Tuesday, July 10, 2007

A Tale of two Tales

This is turning out to be Media Week at Shysterball. In the wake of yesterday's rant, and the previous post about Comparative Bonds 101, now come two takes on yesterday's sentencing of Gustavo Dominguez, the baseball agent convicted last April of illegally smuggling Cuban ballplayers into the country.

Canada's National Post takes a bloggy look at it, riffing on the Reuters wire report. The headline: "Agent sentenced to five years for smuggling Cubans... baseball players that is" evokes a Seinfeld episode, and will no doubt serve as the jumping off point for jokes for the DeadKoblerLeatherSpins of the world. The two main opinions of the piece are (a) mild surprise that smuggling Cubans is a crime in the US, followed with decent informative backfill; and (b) the suspicion that, given the dollars at stake for Cuban ballplayers, the sentence isn't going to deter anyone.

You may not be surprised to find that the Miami Herald takes a different tack. It's a tearjerker, focusing on the crying prison widow and portraying Dominguez as a shell shocked, frail, and broken victim who is getting far harsher treatment than others who the Herald implies were complicit in the crimes. Even if his hair is actually gray, in my mind calling a 48 year-old man "silver-haired," misleads the reader into picturing a little old man, when in fact he's a contemporary of Roger Clemens and Julio Franco. The Herald also dwells a bit too long, it seems, on a sentencing letter written on Dominguez's behalf and sent by Sandy Koufax. Sentencing letters tend to have little impact on a judge's actual decision, and when written about, tend to be afterthoughts. Koufax's letter is the lede of the whole story.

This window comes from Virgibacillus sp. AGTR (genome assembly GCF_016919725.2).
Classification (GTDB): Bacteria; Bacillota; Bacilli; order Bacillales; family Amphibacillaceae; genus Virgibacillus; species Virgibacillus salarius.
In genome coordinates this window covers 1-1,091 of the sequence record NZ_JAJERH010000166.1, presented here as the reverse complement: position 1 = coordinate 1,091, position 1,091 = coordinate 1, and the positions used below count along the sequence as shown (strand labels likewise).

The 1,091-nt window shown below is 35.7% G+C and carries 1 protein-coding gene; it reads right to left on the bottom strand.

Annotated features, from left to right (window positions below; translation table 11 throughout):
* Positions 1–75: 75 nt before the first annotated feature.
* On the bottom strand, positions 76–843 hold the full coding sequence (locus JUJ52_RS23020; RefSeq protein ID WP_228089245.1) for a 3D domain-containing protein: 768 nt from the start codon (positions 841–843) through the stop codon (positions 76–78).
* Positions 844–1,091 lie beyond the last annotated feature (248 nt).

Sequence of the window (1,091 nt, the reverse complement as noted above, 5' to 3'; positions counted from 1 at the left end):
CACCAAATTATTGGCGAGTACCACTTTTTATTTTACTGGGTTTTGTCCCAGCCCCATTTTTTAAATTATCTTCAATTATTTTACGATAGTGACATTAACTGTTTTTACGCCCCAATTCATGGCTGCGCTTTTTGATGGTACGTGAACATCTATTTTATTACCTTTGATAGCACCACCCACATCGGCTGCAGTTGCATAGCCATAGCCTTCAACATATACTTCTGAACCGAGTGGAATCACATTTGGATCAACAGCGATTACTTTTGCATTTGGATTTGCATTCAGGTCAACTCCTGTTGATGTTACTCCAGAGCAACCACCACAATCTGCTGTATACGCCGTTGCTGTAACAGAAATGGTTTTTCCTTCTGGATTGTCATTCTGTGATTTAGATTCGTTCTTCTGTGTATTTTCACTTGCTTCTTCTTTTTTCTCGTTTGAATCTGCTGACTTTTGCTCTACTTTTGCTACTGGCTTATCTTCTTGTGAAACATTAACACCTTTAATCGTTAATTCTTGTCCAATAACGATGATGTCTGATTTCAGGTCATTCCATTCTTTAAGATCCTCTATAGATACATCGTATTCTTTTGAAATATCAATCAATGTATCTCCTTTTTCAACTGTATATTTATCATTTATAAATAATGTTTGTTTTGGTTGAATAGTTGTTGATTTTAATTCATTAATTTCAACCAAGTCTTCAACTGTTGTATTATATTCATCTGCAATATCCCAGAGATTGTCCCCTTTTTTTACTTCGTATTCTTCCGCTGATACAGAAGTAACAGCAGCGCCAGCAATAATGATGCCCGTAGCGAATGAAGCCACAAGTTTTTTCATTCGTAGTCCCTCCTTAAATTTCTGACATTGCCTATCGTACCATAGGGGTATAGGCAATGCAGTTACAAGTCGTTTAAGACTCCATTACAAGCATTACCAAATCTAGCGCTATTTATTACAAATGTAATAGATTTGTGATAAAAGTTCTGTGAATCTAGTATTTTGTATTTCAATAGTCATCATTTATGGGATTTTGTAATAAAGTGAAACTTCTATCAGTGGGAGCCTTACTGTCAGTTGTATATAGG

I don't mean to pick on the Herald. It's a Miami paper with a readership that is no doubt sympathetic to Dominguez and anyone else seen sticking it to Castro. I'm no media ethicist, but it seems to me that the Herald is practically duty-bound to cater to its readership like this as long as it still provides the facts, which it does.

But the example certainly is a lesson about employing a natural skepticism when reading anything in the paper, not just the overtly political stories. Reporters and editors are human, and every human has an agenda, no matter how pronounced and no matter how aware of it they are. Even when it comes to baseball.

No comments: